RC: What role does your passion play in running the site?
LH: Passion is important because it keeps you coming back, even when it’s not easy. Starting a website was easy – but keeping it going took passion. I love to talk about the games, and I knew there were plenty of things I could talk about, but I didn’t anticipate how much time it would take. Without passion, I would have given up after a month.
RC: How did you know it was time for your hobby to turn into a business?
LH: I think a hobby turns into a business when you realize that there are people out there who are willing to consume what you produce, and you make plans to produce for the purpose of consumption.
There are plenty of businesses that fail, so don’t worry about the first check, or even your first customer. If you are passionate about what you are producing, it’s just a matter of finding the right audience.
RC: When did you start to feel like your site was really starting to takeoff?
LH: The first moment I knew we would be successful was when the site was shared on Reddit by a community member. It made me realize that there are people who read my website besides just my friends – that the things I wrote were being read by people all over the world. It’s one thing to see the numbers, but it’s a whole other thing to see the actual people.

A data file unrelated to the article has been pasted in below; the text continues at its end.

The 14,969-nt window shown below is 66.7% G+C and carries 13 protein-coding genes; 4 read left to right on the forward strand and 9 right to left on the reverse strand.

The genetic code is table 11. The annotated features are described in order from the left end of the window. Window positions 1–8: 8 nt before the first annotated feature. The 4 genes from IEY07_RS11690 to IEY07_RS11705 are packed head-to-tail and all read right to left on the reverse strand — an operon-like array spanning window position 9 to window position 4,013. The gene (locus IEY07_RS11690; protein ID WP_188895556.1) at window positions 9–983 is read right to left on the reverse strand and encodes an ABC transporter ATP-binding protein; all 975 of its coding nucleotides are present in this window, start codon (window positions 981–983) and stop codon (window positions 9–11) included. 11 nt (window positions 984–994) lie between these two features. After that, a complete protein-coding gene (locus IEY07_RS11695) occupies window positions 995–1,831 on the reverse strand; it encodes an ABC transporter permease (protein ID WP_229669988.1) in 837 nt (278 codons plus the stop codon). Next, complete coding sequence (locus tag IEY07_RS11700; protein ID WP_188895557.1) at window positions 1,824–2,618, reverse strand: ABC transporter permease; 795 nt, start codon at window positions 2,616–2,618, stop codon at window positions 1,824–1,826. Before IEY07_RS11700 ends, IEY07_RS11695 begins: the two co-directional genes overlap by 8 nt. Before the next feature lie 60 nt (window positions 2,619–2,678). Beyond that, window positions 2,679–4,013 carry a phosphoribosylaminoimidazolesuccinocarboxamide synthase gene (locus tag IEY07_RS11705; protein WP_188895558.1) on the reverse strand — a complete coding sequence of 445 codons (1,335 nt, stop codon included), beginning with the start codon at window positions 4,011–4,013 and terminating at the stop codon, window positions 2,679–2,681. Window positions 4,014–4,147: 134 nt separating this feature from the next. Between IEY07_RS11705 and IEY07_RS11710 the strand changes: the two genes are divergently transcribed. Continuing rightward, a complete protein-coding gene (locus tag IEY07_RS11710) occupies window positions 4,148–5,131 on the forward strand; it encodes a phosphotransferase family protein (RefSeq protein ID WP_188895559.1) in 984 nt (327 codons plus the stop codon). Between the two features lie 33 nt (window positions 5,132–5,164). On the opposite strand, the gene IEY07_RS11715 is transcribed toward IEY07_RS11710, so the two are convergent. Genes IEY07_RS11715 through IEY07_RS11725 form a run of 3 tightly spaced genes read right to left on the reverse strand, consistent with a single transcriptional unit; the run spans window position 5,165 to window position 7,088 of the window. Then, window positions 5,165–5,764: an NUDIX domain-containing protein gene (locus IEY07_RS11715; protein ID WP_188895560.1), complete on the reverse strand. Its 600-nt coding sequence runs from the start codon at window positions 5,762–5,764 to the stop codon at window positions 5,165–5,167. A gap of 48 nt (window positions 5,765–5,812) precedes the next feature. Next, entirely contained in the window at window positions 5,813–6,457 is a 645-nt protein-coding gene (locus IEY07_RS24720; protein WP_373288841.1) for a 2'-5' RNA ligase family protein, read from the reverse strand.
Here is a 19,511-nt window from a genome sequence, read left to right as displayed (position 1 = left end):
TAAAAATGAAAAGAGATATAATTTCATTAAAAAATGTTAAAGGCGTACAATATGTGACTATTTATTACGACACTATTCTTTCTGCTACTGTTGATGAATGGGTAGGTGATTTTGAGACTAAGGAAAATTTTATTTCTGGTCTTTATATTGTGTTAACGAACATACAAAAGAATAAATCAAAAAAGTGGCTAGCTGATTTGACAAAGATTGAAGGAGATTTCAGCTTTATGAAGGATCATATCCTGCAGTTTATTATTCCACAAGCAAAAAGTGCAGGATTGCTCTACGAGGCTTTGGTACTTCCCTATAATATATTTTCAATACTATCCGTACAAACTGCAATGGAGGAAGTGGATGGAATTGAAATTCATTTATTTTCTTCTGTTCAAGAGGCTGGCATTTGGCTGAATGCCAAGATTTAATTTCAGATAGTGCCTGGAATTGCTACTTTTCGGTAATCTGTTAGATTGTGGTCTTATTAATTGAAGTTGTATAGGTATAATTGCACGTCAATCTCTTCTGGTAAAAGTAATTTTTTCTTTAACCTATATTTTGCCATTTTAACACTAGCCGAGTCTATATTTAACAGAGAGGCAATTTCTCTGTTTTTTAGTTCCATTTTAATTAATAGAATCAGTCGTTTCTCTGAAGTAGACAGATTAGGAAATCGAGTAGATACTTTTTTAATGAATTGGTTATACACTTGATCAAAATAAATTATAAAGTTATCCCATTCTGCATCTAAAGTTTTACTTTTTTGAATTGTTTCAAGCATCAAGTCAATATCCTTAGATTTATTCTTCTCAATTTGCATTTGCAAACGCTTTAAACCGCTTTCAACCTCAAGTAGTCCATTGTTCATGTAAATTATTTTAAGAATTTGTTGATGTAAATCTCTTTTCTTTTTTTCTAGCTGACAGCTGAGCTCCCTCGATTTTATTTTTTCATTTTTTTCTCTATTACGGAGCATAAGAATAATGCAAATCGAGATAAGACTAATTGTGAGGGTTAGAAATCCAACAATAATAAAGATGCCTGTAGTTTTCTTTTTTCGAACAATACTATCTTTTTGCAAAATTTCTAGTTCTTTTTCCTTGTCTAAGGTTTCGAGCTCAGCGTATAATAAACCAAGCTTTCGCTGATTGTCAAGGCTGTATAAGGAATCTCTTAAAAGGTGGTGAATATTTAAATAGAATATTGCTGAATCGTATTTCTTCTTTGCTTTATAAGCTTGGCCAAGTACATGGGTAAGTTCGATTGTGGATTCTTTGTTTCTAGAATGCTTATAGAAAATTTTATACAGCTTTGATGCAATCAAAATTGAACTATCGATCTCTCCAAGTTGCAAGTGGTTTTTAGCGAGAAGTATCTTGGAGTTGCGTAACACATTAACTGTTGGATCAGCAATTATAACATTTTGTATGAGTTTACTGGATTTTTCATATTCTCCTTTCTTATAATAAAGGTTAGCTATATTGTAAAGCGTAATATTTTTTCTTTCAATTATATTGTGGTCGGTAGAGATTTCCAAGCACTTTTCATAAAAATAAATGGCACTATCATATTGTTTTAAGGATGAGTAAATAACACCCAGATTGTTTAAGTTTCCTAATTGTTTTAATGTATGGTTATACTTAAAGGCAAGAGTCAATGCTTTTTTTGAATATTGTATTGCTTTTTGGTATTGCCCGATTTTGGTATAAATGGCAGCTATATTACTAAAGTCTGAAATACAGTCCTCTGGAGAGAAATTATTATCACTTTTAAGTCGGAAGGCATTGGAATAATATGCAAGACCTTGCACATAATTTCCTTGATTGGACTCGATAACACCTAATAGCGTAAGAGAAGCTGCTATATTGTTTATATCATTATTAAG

It was also encouraging to see traffic from ESPN’s newly opened eSports section coming to my website. That made me realize that I wasn’t as small as I thought. If ESPN was looking at my website, who knows who else was checking it out!
RC: What’s the big-picture plan? Where do you see MoreMOBA going?
LH: I see my website as a hub for news in the MOBA world. Right now, there are websites like ESPN and GosuGamers that cover just the eSports section of the games, but there are plenty of people who want to know when the latest patch will come out, when a new character might get released, what the rewards are at the end of a season, or what’s going on in some of the other games besides the one they already play.
That’s where my website comes in. I want us to be the first place people go when they want a quick recap of the past weekend’s games or a glance at what the newest update to a game will bring. When they want to know what the latest Heroes of the Storm meta is, or which team won the Smite World Championship, I want them to open up MoreMOBA.
RC: Do you have any advice for readers who might also want to turn their passions into businesses?
LH: My best advice for anyone looking to turn their passion into a business is to get the support of the people around them – and then make the leap. Keep yourself accountable, and don’t wait for a formal invitation.
I’ve known people who are incredibly talented, but who are so afraid of failing that they fall into the trap of waiting. There are plenty of stories of people who could have bought – but didn’t – shares of Apple and Microsoft, and they all share the same sentiment: I should have taken a chance.